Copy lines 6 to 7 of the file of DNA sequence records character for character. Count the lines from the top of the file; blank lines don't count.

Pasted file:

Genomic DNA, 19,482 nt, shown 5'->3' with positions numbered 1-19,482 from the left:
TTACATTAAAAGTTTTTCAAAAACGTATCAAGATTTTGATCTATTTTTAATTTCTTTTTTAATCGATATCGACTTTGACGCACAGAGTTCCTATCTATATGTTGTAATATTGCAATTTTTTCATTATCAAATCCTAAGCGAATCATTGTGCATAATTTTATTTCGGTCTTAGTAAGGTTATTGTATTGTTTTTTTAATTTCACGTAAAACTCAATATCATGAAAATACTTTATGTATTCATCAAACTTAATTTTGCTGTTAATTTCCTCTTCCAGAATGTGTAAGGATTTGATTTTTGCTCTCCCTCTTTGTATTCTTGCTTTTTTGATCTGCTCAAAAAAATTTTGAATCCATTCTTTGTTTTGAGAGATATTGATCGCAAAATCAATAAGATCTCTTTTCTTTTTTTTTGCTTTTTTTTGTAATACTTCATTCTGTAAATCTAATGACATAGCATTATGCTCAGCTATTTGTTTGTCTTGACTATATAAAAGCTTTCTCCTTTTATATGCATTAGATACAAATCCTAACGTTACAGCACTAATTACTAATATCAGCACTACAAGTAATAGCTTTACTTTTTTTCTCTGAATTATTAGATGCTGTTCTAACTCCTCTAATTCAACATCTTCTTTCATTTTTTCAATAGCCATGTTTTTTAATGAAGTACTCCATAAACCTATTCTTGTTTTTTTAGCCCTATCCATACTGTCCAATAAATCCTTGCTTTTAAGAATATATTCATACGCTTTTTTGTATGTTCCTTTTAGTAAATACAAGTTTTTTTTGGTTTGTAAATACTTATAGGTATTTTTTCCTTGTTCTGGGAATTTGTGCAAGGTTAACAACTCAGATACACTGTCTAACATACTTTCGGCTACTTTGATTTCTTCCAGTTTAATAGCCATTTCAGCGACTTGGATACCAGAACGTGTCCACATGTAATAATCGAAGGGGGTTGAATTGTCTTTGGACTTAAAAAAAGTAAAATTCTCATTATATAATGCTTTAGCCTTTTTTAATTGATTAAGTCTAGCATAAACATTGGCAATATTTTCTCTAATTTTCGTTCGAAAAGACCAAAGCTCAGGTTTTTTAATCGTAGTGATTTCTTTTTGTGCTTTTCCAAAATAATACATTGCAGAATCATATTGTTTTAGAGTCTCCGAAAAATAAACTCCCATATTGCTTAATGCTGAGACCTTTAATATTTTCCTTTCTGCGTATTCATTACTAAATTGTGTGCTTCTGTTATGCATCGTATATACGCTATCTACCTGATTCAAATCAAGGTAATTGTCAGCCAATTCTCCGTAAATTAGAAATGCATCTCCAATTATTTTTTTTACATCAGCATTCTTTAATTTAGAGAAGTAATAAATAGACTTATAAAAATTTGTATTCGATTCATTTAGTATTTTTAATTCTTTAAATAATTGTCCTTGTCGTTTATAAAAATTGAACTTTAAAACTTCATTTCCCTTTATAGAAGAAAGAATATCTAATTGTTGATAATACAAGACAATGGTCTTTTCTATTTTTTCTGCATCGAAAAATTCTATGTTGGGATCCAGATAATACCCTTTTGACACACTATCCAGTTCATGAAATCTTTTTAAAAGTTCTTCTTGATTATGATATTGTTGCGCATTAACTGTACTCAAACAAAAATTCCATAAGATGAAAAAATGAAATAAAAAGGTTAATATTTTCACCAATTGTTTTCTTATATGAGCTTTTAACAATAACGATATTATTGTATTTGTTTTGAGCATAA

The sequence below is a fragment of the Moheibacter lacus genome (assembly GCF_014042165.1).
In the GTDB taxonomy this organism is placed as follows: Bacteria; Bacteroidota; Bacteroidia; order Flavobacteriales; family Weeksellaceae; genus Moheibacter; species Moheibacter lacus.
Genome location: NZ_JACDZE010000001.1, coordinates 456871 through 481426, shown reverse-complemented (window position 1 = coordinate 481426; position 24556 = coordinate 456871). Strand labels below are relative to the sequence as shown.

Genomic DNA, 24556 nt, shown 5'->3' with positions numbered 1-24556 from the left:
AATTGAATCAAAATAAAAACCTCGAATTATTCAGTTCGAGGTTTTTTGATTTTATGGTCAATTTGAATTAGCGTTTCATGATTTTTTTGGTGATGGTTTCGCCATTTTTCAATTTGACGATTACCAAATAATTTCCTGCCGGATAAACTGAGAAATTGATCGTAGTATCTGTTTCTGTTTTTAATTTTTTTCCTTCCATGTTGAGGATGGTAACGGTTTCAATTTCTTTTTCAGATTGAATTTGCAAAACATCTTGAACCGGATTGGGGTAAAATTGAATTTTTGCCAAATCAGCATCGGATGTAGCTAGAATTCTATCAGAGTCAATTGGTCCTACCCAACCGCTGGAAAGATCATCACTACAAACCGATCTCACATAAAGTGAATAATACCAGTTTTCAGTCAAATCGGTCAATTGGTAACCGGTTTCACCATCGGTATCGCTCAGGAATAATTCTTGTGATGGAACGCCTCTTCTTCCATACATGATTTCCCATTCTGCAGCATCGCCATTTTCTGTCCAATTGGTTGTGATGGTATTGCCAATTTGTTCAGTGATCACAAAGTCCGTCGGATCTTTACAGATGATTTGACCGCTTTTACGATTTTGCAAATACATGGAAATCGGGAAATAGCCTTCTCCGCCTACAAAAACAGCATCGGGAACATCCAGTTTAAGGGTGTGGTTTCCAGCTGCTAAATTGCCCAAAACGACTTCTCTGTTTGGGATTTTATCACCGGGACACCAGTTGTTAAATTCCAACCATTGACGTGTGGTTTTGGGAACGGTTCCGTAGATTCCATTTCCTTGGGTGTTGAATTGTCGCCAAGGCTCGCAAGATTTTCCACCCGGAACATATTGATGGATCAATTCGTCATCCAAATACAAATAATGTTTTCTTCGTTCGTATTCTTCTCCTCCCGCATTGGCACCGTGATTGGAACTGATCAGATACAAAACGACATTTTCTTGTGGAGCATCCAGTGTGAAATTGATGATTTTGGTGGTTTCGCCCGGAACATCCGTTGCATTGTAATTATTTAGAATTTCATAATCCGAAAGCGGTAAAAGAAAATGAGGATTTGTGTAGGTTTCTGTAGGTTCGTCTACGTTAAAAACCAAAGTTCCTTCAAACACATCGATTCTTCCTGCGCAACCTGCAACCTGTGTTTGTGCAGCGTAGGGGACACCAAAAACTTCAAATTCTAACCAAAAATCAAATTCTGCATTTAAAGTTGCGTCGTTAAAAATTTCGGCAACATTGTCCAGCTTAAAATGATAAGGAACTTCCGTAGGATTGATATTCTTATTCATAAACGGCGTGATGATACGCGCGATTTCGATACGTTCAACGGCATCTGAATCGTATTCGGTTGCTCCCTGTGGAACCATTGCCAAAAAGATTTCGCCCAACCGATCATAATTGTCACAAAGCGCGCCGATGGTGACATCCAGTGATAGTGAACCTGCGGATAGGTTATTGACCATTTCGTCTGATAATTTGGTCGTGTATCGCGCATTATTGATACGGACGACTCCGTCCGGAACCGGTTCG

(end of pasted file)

Genomic DNA, 24556 nt, shown 5'->3' with positions numbered 1-24556 from the left:
AATTGAATCAAAATAAAAACCTCGAATTATTCAGTTCGAGGTTTTTTGATTTTATGGTCAATTTGAATTAGCGTTTCATGATTTTTTTGGTGATGGTTTCGCCATTTTTCAATTTGACGATTACCAAATAATTTCCTGCCGGATAAACTGAGAAATTGATCGTAGTATCTGTTTCTGTTTTTAATTTTTTTCCTTCCATGTTGAGGATGGTAACGGTTTCAATTTCTTTTTCAGATTGAATTTGCAAAACATCTTGAACCGGATTGGGGTAAAATTGAATTTTTGCCAAATCAGCATCGGATGTAGCTAGAATTCTATCAGAGTCAATTGGTCCTACCCAACCGCTGGAAAGATCATCACTACAAACCGATCTCACATAAAGTGAATAATACCAGTTTTCAGTCAAATCGGTCAATTGGTAACCGGTTTCACCATCGGTATCGCTCAGGAATAATTCTTGTGATGGAACGCCTCTTCTTCCATACATGATTTCCCATTCTGCAGCATCGCCATTTTCTGTCCAATTGGTTGTGATGGTATTGCCAATTTGTTCAGTGATCACAAAGTCCGTCGGATCTTTACAGATGATTTGACCGCTTTTACGATTTTGCAAATACATGGAAATCGGGAAATAGCCTTCTCCGCCTACAAAAACAGCATCGGGAACATCCAGTTTAAGGGTGTGGTTTCCAGCTGCTAAATTGCCCAAAACGACTTCTCTGTTTGGGATTTTATCACCGGGACACCAGTTGTTAAATTCCAACCATTGACGTGTGGTTTTGGGAACGGTTCCGTAGATTCCATTTCCTTGGGTGTTGAATTGTCGCCAAGGCTCGCAAGATTTTCCACCCGGAACATATTGATGGATCAATTCGTCATCCAAATACAAATAATGTTTTCTTCGTTCGTATTCTTCTCCTCCCGCATTGGCACCGTGATTGGAACTGATCAGATACAAAACGACATTTTCTTGTGGAGCATCCAGTGTGAAATTGATGATTTTGGTGGTTTCGCCCGGAACATCCGTTGCATTGTAATTATTTAGAATTTCATAATCCGAAAGCGGTAAAAGAAAATGAGGATTTGTGTAGGTTTCTGTAGGTTCGTCTACGTTAAAAACCAAAGTTCCTTCAAACACATCGATTCTTCCTGCGCAACCTGCAACCTGTGTTTGTGCAGCGTAGGGGACACCAAAAACTTCAAATTCTAACCAAAAATCAAATTCTGCATTTAAAGTTGCGTCGTTAAAAATTTCGGCAACATTGTCCAGCTTAAAATGATAAGGAACTTCCGTAGGATTGATATTCTTATTCATAAACGGCGTGATGATACGCGCGATTTCGATACGTTCAACGGCATCTGAATCGTATTCGGTTGCTCCCTGTGGAACCATTGCCAAAAAGATTTCGCCCAACCGATCATAATTGTCACAAAGCGCGCCGATGGTGACATCCAGTGATAGTGAACCTGCGGATAGGTTATTGACCATTTCGTCTGATAATTTGGTCGTGTATCGCGCATTATTGATACGGACGACTCCGTCCGGAACCGGTTCG